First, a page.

While accepting condolences following her father’s funeral, 30-something narrator Claire receives an email saying that one of her paintings is a finalist for a prize. But her joy is short-circuited the next morning when she learns in a second apologetic note that the initial email had been sent to the wrong Claire. The sender, Lucas Kane, is “terribly, terribly sorry” for his mistake. Claire, torn between her anger and suicidal thoughts, has doubts about his sincerity and stalks him to a London pub, where his fate is sealed: “I stare at Lucas Kane in real life, and within moments I know. He doesn’t look sorry.” She dispatches and buries Lucas in her back garden, but this crime does not go unnoticed. Proud of her meticulous standards as a serial killer, Claire wonders if her grief for her father is making her reckless as she seeks to identify the blackmailer among the members of her weekly bereavement support group. The female serial killer as antihero is a growing subgenre (see Oyinkan Braithwaite’s My Sister, the Serial Killer, 2018), and Wallace’s sociopathic protagonist is a mordantly amusing addition; the tool she uses to interact with ordinary people while hiding her homicidal nature is especially sardonic: “Whenever I’m unsure of how I’m expected to respond, I use a cliché. Even if I’m not sure what it means, even if I use it incorrectly, no one ever seems to mind.” The well-written storyline tackles some tough subjects—dementia, elder abuse, and parental cruelty—but the convoluted plot starts to drag at the halfway point. Given the lack of empathy in Claire’s narration, most of the characters come across as not very likable, and the reader tires of her sneering contempt.

Squeamish readers will find this isn’t their cup of tea.

Pub Date: April 16, 2024

ISBN: 9780143136170

Page Count: 336

Publisher: Penguin

Review Posted Online: Feb. 3, 2024

Kirkus Reviews Issue: March 1, 2024

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DAUGHTER OF MINE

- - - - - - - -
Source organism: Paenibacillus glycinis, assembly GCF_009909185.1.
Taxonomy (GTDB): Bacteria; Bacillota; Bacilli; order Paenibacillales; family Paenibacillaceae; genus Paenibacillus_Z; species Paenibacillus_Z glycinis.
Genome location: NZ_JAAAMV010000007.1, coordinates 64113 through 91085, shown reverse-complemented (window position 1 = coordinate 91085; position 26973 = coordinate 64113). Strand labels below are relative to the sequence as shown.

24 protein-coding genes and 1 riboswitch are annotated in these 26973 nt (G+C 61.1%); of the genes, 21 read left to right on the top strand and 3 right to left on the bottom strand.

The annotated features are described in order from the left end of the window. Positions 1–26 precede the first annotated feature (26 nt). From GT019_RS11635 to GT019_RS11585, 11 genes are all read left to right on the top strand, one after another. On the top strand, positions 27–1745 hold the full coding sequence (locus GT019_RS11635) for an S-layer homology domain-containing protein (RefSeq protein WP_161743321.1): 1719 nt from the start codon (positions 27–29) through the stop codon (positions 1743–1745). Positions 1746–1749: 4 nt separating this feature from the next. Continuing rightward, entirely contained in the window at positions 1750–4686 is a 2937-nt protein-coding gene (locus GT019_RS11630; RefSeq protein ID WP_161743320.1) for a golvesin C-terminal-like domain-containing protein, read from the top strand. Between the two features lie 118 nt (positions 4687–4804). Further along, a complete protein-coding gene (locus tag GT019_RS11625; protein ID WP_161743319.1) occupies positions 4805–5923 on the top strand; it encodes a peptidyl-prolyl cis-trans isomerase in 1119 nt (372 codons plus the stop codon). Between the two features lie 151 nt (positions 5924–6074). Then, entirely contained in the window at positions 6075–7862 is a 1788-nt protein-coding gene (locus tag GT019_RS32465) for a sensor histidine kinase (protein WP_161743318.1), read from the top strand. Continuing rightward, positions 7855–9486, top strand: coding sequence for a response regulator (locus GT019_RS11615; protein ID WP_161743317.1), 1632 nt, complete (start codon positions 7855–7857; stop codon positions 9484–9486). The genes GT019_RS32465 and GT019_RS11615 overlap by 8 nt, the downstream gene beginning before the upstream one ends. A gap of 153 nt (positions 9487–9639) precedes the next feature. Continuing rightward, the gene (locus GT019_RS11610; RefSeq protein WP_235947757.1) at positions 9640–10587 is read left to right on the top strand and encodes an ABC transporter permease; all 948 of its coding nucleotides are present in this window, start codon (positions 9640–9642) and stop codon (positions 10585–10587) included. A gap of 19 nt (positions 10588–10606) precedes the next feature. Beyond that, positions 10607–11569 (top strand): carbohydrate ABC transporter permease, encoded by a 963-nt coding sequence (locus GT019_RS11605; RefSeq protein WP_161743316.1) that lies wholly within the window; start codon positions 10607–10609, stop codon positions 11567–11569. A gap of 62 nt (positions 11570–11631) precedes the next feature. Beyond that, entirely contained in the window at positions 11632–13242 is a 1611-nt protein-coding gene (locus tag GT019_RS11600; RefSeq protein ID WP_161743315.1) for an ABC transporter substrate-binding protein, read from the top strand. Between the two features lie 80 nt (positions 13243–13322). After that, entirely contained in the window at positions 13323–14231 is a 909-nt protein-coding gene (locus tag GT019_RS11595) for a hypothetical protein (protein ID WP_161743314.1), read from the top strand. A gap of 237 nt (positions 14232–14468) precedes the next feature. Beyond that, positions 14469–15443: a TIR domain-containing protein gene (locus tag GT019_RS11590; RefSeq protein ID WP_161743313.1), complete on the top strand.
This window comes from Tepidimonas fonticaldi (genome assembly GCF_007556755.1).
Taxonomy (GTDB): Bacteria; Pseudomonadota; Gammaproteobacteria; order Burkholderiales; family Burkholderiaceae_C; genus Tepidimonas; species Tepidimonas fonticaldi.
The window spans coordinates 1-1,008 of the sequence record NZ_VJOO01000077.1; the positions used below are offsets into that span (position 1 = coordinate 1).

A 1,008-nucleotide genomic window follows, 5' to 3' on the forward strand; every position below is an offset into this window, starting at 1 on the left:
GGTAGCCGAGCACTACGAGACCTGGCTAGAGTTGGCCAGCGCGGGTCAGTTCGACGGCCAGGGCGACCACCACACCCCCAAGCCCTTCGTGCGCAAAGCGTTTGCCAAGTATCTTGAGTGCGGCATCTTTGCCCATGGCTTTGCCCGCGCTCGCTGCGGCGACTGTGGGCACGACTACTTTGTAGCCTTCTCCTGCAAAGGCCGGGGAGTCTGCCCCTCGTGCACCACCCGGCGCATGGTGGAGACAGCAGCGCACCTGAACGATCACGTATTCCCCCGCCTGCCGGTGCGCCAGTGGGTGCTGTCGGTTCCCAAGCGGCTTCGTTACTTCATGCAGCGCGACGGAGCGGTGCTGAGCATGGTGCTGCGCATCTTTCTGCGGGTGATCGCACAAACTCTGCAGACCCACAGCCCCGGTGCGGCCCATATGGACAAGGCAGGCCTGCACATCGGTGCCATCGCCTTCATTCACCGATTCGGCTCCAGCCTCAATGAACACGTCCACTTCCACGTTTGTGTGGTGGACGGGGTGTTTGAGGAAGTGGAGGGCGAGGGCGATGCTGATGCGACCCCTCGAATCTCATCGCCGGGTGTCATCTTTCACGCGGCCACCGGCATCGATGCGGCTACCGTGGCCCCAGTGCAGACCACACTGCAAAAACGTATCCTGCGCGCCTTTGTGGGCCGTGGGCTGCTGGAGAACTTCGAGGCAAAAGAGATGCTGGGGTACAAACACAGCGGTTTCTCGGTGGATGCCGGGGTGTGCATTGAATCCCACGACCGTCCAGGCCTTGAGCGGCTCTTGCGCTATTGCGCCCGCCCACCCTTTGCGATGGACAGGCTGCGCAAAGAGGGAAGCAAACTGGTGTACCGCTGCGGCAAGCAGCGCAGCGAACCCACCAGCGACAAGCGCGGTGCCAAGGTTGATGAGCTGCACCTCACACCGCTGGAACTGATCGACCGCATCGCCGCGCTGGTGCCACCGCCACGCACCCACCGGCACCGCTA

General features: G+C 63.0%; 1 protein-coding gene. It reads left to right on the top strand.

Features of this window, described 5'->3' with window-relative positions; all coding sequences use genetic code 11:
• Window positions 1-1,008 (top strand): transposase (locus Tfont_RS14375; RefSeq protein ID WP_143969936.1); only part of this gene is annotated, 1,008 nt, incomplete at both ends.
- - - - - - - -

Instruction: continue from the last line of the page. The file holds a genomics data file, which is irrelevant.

Small-town claustrophobia and intimacies alike propel this twist-filled psychological thriller.

The loss of her police officer father and the discovery of an abandoned car in a local lake raise chilling questions regarding a young woman’s family history.

When Hazel Sharp returns to her hometown of Mirror Lake, North Carolina, for her father’s memorial, she and the other townspeople are confronted by a challenging double whammy: As they’re grieving the loss of beloved longtime police officer Detective Perry Holt, a disturbing sight appears in the lake, whose waterline is receding because of an ongoing drought—an old, unidentifiable car, which has likely been lurking there for years. Hazel temporarily leaves her Charlotte-based building-renovation business in the capable hands of her partners and reconnects with her brothers, Caden and Gage; her Uncle Roy; her old fling and neighbor, Nico; and her schoolfriend, Jamie, now a mother and married to Caden. Tiny, relentless suspicions rise to the metaphorical surface along with that waterlogged vehicle: There have been a slew of minor break-ins; two people go missing; and then, a second abandoned car is discovered. The novel digs deeper into Hazel’s family history—her father was a widow when he married Hazel’s mother, who later left the family, absconding with money and jewels—and Miranda, a consummate professional when it comes to exposing the small community tensions that naturally arise when people live in close proximity for generations, exposes revelation after twisty revelation: “Everything mattered disproportionately in a small town. Your success, but also your failure. Everyone knows might as well have been our town motto.”

Small-town claustrophobia and intimacies alike propel this twist-filled psychological thriller.

Pub Date: April 9, 2024

ISBN: 9781668010440

Page Count: 368

Publisher: Marysue Rucci Books

Review Posted Online: Feb. 3, 2024

Kirkus Reviews Issue: March 1, 2024